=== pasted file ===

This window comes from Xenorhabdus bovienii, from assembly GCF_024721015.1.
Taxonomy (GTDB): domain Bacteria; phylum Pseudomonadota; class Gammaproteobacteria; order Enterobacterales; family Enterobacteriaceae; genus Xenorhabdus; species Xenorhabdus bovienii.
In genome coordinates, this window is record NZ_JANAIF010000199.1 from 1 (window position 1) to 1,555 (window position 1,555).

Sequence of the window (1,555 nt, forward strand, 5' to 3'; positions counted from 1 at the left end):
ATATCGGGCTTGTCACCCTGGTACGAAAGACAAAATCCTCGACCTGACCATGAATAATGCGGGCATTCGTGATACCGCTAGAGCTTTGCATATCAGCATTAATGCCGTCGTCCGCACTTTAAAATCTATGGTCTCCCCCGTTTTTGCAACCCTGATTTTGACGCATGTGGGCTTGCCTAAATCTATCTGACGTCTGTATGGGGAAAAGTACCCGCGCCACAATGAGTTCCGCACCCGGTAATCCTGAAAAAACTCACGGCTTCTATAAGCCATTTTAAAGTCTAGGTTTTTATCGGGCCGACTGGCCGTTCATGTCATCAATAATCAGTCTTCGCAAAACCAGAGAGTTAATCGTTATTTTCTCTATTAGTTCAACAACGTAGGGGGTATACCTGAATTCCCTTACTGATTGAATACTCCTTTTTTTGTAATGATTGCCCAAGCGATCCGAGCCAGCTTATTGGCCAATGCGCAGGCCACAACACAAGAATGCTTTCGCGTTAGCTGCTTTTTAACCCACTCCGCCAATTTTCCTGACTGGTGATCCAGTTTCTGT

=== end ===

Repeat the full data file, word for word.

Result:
This window comes from Xenorhabdus bovienii, from assembly GCF_024721015.1.
Taxonomy (GTDB): domain Bacteria; phylum Pseudomonadota; class Gammaproteobacteria; order Enterobacterales; family Enterobacteriaceae; genus Xenorhabdus; species Xenorhabdus bovienii.
In genome coordinates, this window is record NZ_JANAIF010000199.1 from 1 (window position 1) to 1,555 (window position 1,555).

Sequence of the window (1,555 nt, forward strand, 5' to 3'; positions counted from 1 at the left end):
ATATCGGGCTTGTCACCCTGGTACGAAAGACAAAATCCTCGACCTGACCATGAATAATGCGGGCATTCGTGATACCGCTAGAGCTTTGCATATCAGCATTAATGCCGTCGTCCGCACTTTAAAATCTATGGTCTCCCCCGTTTTTGCAACCCTGATTTTGACGCATGTGGGCTTGCCTAAATCTATCTGACGTCTGTATGGGGAAAAGTACCCGCGCCACAATGAGTTCCGCACCCGGTAATCCTGAAAAAACTCACGGCTTCTATAAGCCATTTTAAAGTCTAGGTTTTTATCGGGCCGACTGGCCGTTCATGTCATCAATAATCAGTCTTCGCAAAACCAGAGAGTTAATCGTTATTTTCTCTATTAGTTCAACAACGTAGGGGGTATACCTGAATTCCCTTACTGATTGAATACTCCTTTTTTTGTAATGATTGCCCAAGCGATCCGAGCCAGCTTATTGGCCAATGCGCAGGCCACAACACAAGAATGCTTTCGCGTTAGCTGCTTTTTAACCCACTCCGCCAATTTTCCTGACTGGTGATCCAGTTTCTGT